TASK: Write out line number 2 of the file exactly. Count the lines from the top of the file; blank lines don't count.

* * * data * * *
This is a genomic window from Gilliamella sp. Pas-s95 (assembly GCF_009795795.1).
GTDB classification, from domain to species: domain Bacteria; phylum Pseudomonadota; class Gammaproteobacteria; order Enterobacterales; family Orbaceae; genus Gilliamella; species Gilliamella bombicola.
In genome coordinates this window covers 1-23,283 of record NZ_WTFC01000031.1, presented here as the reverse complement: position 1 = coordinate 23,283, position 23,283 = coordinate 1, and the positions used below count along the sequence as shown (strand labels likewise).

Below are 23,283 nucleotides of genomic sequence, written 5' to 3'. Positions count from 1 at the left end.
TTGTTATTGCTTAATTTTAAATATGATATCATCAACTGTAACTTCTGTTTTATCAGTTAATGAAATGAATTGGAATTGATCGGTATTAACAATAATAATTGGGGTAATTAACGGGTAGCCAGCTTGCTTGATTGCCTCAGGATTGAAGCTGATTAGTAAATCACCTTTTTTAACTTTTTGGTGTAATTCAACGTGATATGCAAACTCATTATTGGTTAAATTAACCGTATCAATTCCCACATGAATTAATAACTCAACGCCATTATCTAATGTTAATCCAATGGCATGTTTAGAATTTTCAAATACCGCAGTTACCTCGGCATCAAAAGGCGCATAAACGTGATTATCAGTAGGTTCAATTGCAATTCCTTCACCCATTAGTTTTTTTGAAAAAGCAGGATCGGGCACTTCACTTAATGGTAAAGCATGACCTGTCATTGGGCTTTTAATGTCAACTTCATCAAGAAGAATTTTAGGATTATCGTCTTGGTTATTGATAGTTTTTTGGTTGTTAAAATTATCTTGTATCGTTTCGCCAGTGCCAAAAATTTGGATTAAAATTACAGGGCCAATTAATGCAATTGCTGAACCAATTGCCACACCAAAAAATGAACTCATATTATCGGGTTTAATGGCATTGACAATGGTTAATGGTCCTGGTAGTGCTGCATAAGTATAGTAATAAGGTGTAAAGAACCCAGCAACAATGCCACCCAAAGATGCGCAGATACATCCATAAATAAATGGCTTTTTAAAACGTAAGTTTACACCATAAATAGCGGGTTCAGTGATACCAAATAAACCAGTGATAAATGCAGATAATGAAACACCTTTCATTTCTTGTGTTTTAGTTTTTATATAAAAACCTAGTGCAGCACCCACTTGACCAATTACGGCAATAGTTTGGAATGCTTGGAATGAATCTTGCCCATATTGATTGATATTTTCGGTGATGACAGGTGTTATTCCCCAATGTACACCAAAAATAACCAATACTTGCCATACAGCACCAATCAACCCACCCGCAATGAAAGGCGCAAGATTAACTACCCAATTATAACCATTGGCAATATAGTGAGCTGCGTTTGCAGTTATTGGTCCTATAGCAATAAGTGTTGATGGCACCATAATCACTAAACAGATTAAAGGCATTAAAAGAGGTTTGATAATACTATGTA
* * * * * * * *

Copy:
GTDB classification, from domain to species: domain Bacteria; phylum Pseudomonadota; class Gammaproteobacteria; order Enterobacterales; family Orbaceae; genus Gilliamella; species Gilliamella bombicola.